Last thing, this isn’t Eataly, Gotham West Market, The San Francisco Ferry Building or any other example of the gourmet food court. It’s also nothing like Mazzaro’s; a larger Italian focused market on the other side of the city. If Locale, is Disney World, Mazzaro’s is Dollywood. So please, let’s stop with those silly comparisons people. I’ve said already but it bears repeating, this is the first of its kind in the state. The name is Locale for a reason. I couldn’t think of many things they sell that are not either made in-house or sourced locally. That goes for the meat, cheese, produce and the seafood. Even the water that bears Locale’s name is from Florida. The only things I can think that doesn’t fall in line are the packaged items that simply can’t be done in these climates, or because there is a far superior product elsewhere, such as pints of Cool Haus ice cream from L.A. or bottled cold-brew coffee from Stumptown in Portland, OR. Arguably the best bottled coffee in the country and the only place I’ve found it nearby is Locale.

Locale sweets

If treating your body like a temple sounds fun, you can be that person and still enjoy yourself here as most things are either organic, sustainable or wholesome and, if possible, all three. If treating your body like are amusement park is more your style, Locale market is your Magic Kingdom.

Fodder & Shine – Tampa, FL

People sometimes don’t understand why we love food so much. It’s a great debate that I don’t usually have a well-constructed position on, save for one exception. Unlike anything people involve themselves in that isn’t a form of secular work or family time, things considered as hobbies, extra-curricular activity, even time wasters aren’t a basic human need the way eating is. We just choose to survive in a more taste conscious manner. Everyone in the world has to eat, but not all take it in as a possible existential experience. I will never share the philosophy that life, whether free or not, is just about three hots and a cot.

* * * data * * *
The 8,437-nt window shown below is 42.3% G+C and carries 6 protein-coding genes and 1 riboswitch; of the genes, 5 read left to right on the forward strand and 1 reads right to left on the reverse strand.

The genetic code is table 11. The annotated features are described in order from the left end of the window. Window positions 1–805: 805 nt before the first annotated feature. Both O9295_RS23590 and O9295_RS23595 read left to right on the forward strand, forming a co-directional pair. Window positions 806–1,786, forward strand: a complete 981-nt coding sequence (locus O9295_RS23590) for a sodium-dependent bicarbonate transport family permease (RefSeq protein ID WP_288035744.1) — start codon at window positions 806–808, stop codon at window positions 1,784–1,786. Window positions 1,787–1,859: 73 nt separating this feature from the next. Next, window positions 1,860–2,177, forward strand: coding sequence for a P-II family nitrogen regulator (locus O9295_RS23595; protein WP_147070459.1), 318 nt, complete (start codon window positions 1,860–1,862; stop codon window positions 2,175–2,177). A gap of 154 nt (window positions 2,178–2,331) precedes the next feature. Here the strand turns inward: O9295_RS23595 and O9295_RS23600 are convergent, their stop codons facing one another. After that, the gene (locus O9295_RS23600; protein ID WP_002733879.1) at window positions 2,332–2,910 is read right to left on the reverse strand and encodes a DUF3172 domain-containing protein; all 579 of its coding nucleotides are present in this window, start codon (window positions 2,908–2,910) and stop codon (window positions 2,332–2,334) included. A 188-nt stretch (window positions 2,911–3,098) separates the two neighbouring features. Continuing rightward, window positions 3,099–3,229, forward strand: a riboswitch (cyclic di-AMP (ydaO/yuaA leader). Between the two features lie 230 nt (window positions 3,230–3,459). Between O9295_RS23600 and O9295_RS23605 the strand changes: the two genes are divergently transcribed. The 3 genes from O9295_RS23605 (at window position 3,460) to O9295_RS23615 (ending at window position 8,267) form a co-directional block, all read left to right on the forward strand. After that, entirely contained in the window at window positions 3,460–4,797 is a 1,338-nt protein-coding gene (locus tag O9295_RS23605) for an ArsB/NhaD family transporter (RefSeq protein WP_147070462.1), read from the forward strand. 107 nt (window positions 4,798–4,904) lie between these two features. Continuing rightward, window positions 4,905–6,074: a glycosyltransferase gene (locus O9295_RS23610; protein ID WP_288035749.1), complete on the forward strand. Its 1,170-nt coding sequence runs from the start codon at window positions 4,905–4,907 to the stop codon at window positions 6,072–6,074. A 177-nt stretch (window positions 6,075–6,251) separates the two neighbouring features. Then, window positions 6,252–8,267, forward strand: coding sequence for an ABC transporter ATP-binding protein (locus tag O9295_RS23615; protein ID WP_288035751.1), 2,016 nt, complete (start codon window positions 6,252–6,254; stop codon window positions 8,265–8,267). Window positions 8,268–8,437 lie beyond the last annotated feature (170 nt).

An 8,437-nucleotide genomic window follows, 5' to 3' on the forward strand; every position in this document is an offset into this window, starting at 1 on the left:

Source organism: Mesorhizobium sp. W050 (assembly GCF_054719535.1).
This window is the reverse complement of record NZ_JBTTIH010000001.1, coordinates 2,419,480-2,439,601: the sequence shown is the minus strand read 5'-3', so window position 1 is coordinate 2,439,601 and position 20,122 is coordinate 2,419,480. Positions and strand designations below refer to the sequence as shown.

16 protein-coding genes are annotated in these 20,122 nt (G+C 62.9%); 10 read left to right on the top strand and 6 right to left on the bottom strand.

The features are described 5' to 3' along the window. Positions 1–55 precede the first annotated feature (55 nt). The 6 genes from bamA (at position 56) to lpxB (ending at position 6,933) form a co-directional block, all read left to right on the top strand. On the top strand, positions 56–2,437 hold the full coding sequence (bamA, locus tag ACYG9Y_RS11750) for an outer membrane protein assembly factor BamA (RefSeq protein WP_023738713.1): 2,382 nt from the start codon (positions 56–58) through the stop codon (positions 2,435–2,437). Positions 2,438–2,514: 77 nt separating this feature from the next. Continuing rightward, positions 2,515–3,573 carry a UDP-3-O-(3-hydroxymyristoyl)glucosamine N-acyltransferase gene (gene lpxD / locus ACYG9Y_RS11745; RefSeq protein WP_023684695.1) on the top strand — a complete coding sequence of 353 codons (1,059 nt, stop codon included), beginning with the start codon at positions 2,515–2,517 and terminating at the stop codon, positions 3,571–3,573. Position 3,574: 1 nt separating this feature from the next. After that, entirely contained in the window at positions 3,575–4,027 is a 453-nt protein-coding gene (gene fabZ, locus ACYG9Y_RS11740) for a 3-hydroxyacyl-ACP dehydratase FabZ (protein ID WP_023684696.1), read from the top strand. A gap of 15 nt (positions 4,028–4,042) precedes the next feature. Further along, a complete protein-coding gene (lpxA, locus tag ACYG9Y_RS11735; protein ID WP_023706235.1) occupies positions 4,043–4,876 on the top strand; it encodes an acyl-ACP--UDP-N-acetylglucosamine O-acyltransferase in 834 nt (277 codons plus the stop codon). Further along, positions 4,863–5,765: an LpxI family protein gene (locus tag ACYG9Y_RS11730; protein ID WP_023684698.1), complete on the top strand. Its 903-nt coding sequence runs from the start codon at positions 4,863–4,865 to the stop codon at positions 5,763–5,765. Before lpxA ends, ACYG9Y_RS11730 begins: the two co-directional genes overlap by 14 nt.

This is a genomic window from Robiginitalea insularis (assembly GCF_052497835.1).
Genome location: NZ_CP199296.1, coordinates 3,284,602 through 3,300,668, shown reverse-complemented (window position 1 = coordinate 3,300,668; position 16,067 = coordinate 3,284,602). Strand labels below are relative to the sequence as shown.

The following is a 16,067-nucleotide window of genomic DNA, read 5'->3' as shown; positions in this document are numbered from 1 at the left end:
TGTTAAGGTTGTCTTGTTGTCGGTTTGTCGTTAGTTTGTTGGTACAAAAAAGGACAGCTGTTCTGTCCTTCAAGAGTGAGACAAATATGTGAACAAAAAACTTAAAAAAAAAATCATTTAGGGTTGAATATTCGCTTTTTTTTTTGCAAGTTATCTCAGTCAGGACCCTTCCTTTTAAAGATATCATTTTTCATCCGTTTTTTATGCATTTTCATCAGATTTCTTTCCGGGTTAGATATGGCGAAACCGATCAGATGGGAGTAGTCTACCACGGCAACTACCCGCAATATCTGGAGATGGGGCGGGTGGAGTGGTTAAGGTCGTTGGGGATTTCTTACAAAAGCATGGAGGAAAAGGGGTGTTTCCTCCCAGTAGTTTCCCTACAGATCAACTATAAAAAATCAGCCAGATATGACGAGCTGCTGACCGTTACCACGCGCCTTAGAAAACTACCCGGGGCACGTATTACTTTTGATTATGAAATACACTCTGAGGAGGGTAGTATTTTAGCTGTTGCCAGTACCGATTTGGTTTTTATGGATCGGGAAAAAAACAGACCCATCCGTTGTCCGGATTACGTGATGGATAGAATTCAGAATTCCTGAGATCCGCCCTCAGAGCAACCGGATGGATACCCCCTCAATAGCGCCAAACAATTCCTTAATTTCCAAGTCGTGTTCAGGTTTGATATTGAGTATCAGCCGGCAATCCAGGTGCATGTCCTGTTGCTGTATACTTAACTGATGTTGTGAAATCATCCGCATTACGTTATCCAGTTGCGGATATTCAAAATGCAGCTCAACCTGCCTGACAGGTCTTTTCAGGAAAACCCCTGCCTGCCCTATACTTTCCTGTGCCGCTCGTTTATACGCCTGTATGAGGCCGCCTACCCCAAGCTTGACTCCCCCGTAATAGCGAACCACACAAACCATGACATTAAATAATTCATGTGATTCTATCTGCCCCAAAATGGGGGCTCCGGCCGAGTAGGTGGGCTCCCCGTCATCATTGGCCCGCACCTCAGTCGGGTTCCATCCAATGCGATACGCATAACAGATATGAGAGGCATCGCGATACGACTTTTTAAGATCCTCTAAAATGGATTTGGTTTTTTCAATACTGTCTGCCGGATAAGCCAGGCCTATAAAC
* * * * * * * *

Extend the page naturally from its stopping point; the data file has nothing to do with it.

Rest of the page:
This leads me to my own personal heritage. I’ve lived smack dab in the center of Florida my entire life. According to our tree and the U.S. Census, my father’s side migrated to Polk County from Georgia in the early 1800’s. Before that was South Carolina for a stint. Before that we landed in Virginia around 1665. It’s safe to say I have deep seeded roots planted in the South. As any self-respecting son of a Florida cracker (my Dad actually worked much of his early life on different farms and cattle yards, raised his own livestock and studied veterinary medicine, so he was the real deal), the cuisine I love, the food I crave like a magnet are the things my mother fed me, the recipes she learned from my dad’s mom, who was taught by his grandmother, the person we affectionately referred to as little meemaw due to her slight stature. I think there’s only one photo I have of us together as she died shortly after my birth, yet I think of that photo every time I eat cornbread and black-eyed peas as she was the touchstone for the cooking history of the Crumpton family in the modern era.

I can’t speak for them, but I do know a bit about Greg and Michelle Baker. Not enough to be a stalker but almost enough to be a newspaper restaurant reviewer. They too are Florida natives and hold their history and that of each of their families history very dear to their hearts and stomachs. I don’t mean to speak out of turn regarding family matters I know nothing about, but I can’t help to think they might share a similar fondness for each of their Meemaws home cooking. If I had to wager a bet, I would guess much of it was done on well-seasoned cast iron skillets.